Romney's Fenway Fib

Earlier this week Red Sox season-ticket holder Mitt Romney gave a national network interview at Fenway Park. This led someone to bring to my attention that Romney, who was governor at the time, was there at Fenway Park for the historic championship-clinching Game 4 of the 2004 World Series. Or at least, he told an Air Force pilot he was:

When he told me he was Massachusett's governor, I politely asked him to leave the flight deck, declaring the cockpit off limits to all Red Sox fans. He laughed and made a few cracks my way, regarding the Yanks, and we hit it off pretty well. I asked him if he was at Fenway when the Sox finally won the World Series, and with a huge boyish grin he replied, "Yes I was." 

No, he wasn't. I could go to a lot of trouble proving to you that Romney was actually in New Hampshire campaigning for George W. Bush that day, but it doesn't really matter because -- as every New Englander has been screaming while reading this post -- Game 4 was played at Busch Stadium in St. Louis, Missouri.

I will leave it to others to decide for themselves how grievous an offense it is to misrepresent your presence at what was, inarguably, the single greatest moment the Commonwealth experienced during his four years as governor. I mean, sure, every single one of his constituents at the time can tell you, until their dying breath, exactly where they were at that glorious moment. But I'm not looking to judge.

I do want to use this anecdote to explain something about Mitt Romney's long history of untruthfulness: that it must be understood as at least two distinct types of lies.

One is what I think of as the "branding" lie -- the carefully crafted, deliberate fabrication designed to enhance the image of the product known as "Mitt Romney."

The other, which includes the one to the Air Force pilot, is what I would call the "Zelig" lie. If you haven't seen the brilliant Woody Allen film, Zelig is so desperate to fit in, he physically transforms to match the people he is around at a given time.

Romney is helplessly addicted to this type of lying, often trivial, sometimes not. I've witnessed it myself many times, and former Romney aides have expressed their frustration about it to me. Ryan Lizza captured it nicely in a great 2007 New Yorker profile:

Suddenly, a heavyset man wearing a bright-orange cap entered the room. “Mr. Romney,” he called out. “Eric Orff—I’m a hunter.” It was a potentially awkward moment. Earlier this year, Romney claimed that he’d “been a hunter pretty much all my life.” A few days later, he said in a statement, “I’ve hunted small game numerous times.” Four days after that, Romney told W. Gardner Selby, of the Austin American-Statesman, “Any description of my being a hunter is an overstatement of capability.”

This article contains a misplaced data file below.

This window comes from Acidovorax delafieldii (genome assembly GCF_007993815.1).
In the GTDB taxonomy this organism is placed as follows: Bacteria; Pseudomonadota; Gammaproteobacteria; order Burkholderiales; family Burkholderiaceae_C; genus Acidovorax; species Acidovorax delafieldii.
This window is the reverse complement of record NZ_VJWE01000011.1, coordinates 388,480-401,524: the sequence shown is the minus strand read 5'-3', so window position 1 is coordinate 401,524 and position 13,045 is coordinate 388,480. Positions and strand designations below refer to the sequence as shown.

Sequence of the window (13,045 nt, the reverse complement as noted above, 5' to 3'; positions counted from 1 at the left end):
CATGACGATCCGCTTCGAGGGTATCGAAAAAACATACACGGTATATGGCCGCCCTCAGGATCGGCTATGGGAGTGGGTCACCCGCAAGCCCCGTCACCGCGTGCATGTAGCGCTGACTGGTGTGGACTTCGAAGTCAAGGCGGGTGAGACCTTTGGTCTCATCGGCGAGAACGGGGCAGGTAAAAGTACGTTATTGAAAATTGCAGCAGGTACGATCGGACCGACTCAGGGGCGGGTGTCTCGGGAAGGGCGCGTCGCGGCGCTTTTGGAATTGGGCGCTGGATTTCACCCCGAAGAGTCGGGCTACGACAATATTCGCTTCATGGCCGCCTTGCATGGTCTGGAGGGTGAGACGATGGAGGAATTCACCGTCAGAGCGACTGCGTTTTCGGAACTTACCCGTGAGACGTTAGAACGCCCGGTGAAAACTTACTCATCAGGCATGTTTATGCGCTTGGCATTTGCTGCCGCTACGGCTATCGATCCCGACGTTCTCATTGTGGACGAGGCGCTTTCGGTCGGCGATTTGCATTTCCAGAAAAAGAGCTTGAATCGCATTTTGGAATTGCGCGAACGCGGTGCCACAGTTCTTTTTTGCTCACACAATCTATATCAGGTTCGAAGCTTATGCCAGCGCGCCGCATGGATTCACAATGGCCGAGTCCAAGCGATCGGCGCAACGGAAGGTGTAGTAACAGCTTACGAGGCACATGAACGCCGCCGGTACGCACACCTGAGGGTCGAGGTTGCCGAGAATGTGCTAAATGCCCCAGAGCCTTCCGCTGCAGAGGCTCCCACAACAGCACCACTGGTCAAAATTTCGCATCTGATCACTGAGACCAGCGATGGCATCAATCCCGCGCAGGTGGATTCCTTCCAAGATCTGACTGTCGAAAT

Still, he couldn’t resist. “You’re a hunter?” he said to Orff. “Well, same here. Good to see ya.”

....Romney’s most seemingly innocuous comments can be head-scratchers.

The same compulsion, incidentally, is what also prompts Romney to make remarks of the "but I have some friends who are NASCAR team owners" type, that unnecessarily betray his elitism. Lizza noticed this tic as well, which he attributes to hyper-competitive one-upmanship.

After a voter at the New Hampshire diner told Romney, “My daughter goes to Michigan State,” he replied, “Oh, does she, really? My brother’s on the board of Michigan State.” When another patron said that she was from Illinois, Romney told her, “I won the straw poll at the Illinois Republican convention!”

I think Lizza has it wrong; Romney desperately wants to show the person he fits in with them, and grasps for whatever he has to connect with, not even realizing that he's one-upping. And it's when his grasp for a factual connection comes up empty -- when he doesn't have, say, an actual brother on the Michigan State board -- that's when he's liable to grasp into fiction and make it up.

The problem has rarely caused trouble for him in the past, because people weren't normally recording every word he said, and because these fiblets don't usually stand out in a way that sends somebody running to fact-check. (My guess is that the "my father marched with MLK Jr." lie started out that way, and he ended up repeating it until he said it in too prominent a setting and someone -- me -- finally decided to check on it.)

But of course now everyone's following Romney around looking for ways that his current words don't match up with past realities, so he has to try really hard to curb this tendency -- which I'm almost certain is why he adopted the bizarre conversational tics noted by travelling press during the primaries, of guessing everybody's age, weight, and/or ethicity. That may be weird and possibly offensive, but avoids the kind of exchanges where Romney feels compelled to do his Zelig thing. Or, his "Yes I was at Fenway for Game 4!" thing.

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